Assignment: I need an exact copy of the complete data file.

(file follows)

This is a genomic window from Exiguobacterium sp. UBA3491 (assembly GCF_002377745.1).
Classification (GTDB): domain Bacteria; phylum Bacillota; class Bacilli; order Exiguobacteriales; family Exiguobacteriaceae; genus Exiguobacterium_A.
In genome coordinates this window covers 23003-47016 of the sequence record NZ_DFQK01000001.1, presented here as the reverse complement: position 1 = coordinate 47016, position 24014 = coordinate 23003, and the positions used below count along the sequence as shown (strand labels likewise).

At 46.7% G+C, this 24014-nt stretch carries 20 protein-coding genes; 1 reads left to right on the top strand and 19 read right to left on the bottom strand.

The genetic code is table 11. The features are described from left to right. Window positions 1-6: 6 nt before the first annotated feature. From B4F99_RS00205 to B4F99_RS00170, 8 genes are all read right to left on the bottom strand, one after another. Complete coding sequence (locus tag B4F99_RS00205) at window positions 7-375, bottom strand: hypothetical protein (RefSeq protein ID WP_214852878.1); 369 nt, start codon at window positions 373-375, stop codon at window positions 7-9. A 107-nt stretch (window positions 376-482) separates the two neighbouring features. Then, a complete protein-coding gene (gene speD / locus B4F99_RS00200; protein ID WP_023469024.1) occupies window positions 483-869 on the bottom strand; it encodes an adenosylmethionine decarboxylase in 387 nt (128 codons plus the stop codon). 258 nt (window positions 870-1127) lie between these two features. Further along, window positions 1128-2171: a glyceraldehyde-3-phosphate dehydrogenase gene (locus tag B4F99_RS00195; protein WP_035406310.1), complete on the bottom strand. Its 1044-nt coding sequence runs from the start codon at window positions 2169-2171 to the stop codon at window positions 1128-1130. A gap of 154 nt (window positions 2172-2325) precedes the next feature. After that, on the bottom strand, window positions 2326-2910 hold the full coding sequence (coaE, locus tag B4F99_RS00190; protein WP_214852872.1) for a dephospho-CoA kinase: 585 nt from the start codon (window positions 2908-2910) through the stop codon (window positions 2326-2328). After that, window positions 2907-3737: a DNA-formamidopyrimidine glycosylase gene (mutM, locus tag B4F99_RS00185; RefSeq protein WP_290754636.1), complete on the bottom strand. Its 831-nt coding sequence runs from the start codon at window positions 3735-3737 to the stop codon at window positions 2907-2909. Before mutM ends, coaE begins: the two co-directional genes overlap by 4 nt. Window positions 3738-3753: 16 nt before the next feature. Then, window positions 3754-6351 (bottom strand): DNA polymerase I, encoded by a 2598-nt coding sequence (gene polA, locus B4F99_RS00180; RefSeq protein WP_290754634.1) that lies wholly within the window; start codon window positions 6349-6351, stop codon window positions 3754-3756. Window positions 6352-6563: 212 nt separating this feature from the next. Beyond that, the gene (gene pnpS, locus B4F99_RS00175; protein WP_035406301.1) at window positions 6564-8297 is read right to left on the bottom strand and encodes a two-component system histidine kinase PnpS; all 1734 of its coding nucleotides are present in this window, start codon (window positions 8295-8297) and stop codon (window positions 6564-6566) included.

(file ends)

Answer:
This is a genomic window from Exiguobacterium sp. UBA3491 (assembly GCF_002377745.1).
Classification (GTDB): domain Bacteria; phylum Bacillota; class Bacilli; order Exiguobacteriales; family Exiguobacteriaceae; genus Exiguobacterium_A.
In genome coordinates this window covers 23003-47016 of the sequence record NZ_DFQK01000001.1, presented here as the reverse complement: position 1 = coordinate 47016, position 24014 = coordinate 23003, and the positions used below count along the sequence as shown (strand labels likewise).

At 46.7% G+C, this 24014-nt stretch carries 20 protein-coding genes; 1 reads left to right on the top strand and 19 read right to left on the bottom strand.

The genetic code is table 11. The features are described from left to right. Window positions 1-6: 6 nt before the first annotated feature. From B4F99_RS00205 to B4F99_RS00170, 8 genes are all read right to left on the bottom strand, one after another. Complete coding sequence (locus tag B4F99_RS00205) at window positions 7-375, bottom strand: hypothetical protein (RefSeq protein ID WP_214852878.1); 369 nt, start codon at window positions 373-375, stop codon at window positions 7-9. A 107-nt stretch (window positions 376-482) separates the two neighbouring features. Then, a complete protein-coding gene (gene speD / locus B4F99_RS00200; protein ID WP_023469024.1) occupies window positions 483-869 on the bottom strand; it encodes an adenosylmethionine decarboxylase in 387 nt (128 codons plus the stop codon). 258 nt (window positions 870-1127) lie between these two features. Further along, window positions 1128-2171: a glyceraldehyde-3-phosphate dehydrogenase gene (locus tag B4F99_RS00195; protein WP_035406310.1), complete on the bottom strand. Its 1044-nt coding sequence runs from the start codon at window positions 2169-2171 to the stop codon at window positions 1128-1130. A gap of 154 nt (window positions 2172-2325) precedes the next feature. After that, on the bottom strand, window positions 2326-2910 hold the full coding sequence (coaE, locus tag B4F99_RS00190; protein WP_214852872.1) for a dephospho-CoA kinase: 585 nt from the start codon (window positions 2908-2910) through the stop codon (window positions 2326-2328). After that, window positions 2907-3737: a DNA-formamidopyrimidine glycosylase gene (mutM, locus tag B4F99_RS00185; RefSeq protein WP_290754636.1), complete on the bottom strand. Its 831-nt coding sequence runs from the start codon at window positions 3735-3737 to the stop codon at window positions 2907-2909. Before mutM ends, coaE begins: the two co-directional genes overlap by 4 nt. Window positions 3738-3753: 16 nt before the next feature. Then, window positions 3754-6351 (bottom strand): DNA polymerase I, encoded by a 2598-nt coding sequence (gene polA, locus B4F99_RS00180; RefSeq protein WP_290754634.1) that lies wholly within the window; start codon window positions 6349-6351, stop codon window positions 3754-3756. Window positions 6352-6563: 212 nt separating this feature from the next. Beyond that, the gene (gene pnpS, locus B4F99_RS00175; protein WP_035406301.1) at window positions 6564-8297 is read right to left on the bottom strand and encodes a two-component system histidine kinase PnpS; all 1734 of its coding nucleotides are present in this window, start codon (window positions 8295-8297) and stop codon (window positions 6564-6566) included.